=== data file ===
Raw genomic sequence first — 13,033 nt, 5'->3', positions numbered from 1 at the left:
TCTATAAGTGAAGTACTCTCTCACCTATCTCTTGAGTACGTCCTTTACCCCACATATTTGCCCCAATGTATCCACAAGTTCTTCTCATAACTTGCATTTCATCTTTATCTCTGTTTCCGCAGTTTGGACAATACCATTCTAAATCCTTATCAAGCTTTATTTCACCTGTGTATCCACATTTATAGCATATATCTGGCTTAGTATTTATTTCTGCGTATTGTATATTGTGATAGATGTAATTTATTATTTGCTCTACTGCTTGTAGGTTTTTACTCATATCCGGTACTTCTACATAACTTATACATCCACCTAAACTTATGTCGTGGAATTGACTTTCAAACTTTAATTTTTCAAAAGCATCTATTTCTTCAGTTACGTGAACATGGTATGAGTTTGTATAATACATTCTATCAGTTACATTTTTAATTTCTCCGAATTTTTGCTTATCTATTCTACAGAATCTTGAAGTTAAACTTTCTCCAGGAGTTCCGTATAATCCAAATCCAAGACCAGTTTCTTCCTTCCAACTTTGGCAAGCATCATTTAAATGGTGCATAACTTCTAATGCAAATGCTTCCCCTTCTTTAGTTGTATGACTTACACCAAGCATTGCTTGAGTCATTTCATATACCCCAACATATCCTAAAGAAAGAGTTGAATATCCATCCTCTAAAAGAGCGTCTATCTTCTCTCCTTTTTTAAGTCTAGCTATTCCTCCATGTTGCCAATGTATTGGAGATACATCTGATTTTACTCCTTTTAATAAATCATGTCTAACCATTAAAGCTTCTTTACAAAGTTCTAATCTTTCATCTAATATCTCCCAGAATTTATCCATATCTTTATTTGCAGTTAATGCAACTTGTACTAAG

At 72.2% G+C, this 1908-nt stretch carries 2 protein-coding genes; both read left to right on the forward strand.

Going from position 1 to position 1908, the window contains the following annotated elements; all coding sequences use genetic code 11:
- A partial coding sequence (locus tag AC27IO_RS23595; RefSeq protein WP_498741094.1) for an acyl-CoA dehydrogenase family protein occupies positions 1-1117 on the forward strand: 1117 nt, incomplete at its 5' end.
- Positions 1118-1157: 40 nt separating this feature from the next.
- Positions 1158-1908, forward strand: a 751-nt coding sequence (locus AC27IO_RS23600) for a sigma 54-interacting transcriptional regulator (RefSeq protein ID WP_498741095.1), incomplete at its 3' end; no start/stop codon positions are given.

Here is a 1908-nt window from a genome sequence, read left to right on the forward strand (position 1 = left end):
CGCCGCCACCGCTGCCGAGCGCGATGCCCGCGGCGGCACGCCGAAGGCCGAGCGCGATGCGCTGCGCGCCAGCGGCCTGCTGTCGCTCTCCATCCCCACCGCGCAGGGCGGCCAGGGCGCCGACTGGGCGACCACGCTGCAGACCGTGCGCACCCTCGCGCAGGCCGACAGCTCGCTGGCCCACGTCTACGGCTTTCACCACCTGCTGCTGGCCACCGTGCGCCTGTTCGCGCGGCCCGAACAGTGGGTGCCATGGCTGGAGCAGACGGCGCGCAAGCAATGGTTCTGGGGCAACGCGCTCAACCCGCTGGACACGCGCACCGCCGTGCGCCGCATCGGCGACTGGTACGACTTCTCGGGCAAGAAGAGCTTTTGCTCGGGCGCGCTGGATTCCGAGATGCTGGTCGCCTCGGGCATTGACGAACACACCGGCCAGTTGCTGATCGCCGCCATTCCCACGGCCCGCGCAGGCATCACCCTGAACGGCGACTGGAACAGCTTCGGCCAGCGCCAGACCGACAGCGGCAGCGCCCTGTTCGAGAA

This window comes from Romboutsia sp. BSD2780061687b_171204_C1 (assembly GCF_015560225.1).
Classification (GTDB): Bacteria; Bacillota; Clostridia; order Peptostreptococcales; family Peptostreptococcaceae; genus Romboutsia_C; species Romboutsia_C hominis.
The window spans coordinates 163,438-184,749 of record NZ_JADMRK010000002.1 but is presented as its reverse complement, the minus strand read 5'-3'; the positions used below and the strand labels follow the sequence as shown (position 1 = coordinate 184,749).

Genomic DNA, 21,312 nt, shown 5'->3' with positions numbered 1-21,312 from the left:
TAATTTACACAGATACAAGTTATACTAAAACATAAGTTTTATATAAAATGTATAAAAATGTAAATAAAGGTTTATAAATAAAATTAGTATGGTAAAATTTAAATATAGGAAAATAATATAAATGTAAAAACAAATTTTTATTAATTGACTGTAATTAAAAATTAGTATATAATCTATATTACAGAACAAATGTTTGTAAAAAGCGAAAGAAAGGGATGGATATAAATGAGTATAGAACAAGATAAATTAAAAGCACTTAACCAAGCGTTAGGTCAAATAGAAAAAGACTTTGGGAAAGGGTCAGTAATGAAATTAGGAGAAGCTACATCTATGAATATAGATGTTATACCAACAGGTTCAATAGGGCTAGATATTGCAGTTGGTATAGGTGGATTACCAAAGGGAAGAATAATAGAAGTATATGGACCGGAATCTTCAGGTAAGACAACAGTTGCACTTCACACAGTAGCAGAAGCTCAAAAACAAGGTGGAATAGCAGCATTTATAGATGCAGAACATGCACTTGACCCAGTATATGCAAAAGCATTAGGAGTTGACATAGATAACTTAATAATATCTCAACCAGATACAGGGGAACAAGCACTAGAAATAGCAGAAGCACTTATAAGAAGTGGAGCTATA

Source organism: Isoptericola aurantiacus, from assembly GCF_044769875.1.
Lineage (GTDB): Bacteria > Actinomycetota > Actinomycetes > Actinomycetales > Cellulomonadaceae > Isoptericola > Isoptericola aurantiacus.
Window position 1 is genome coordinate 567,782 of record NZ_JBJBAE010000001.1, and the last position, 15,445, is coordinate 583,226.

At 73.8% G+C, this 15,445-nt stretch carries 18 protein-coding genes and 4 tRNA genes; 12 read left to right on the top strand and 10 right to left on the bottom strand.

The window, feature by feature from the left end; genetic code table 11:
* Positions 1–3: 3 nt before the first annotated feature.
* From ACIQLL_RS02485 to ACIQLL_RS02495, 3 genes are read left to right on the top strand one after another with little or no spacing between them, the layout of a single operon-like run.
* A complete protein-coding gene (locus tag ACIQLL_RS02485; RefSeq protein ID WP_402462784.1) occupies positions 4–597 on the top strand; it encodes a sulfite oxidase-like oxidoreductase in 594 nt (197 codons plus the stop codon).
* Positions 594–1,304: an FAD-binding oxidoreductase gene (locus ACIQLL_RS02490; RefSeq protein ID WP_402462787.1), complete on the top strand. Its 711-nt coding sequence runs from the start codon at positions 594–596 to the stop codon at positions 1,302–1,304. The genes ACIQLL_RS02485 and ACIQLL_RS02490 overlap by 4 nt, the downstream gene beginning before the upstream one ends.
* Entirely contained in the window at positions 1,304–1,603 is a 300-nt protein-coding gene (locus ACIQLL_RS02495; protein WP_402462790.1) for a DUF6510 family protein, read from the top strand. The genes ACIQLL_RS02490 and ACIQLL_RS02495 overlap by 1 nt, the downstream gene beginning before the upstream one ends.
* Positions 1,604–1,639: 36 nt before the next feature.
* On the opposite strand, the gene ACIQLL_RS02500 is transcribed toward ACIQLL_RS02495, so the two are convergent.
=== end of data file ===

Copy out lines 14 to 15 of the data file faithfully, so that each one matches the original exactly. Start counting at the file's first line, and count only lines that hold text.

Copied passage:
TAATTTACACAGATACAAGTTATACTAAAACATAAGTTTTATATAAAATGTATAAAAATGTAAATAAAGGTTTATAAATAAAATTAGTATGGTAAAATTTAAATATAGGAAAATAATATAAATGTAAAAACAAATTTTTATTAATTGACTGTAATTAAAAATTAGTATATAATCTATATTACAGAACAAATGTTTGTAAAAAGCGAAAGAAAGGGATGGATATAAATGAGTATAGAACAAGATAAATTAAAAGCACTTAACCAAGCGTTAGGTCAAATAGAAAAAGACTTTGGGAAAGGGTCAGTAATGAAATTAGGAGAAGCTACATCTATGAATATAGATGTTATACCAACAGGTTCAATAGGGCTAGATATTGCAGTTGGTATAGGTGGATTACCAAAGGGAAGAATAATAGAAGTATATGGACCGGAATCTTCAGGTAAGACAACAGTTGCACTTCACACAGTAGCAGAAGCTCAAAAACAAGGTGGAATAGCAGCATTTATAGATGCAGAACATGCACTTGACCCAGTATATGCAAAAGCATTAGGAGTTGACATAGATAACTTAATAATATCTCAACCAGATACAGGGGAACAAGCACTAGAAATAGCAGAAGCACTTATAAGAAGTGGAGCTATA

Source organism: Isoptericola aurantiacus, from assembly GCF_044769875.1.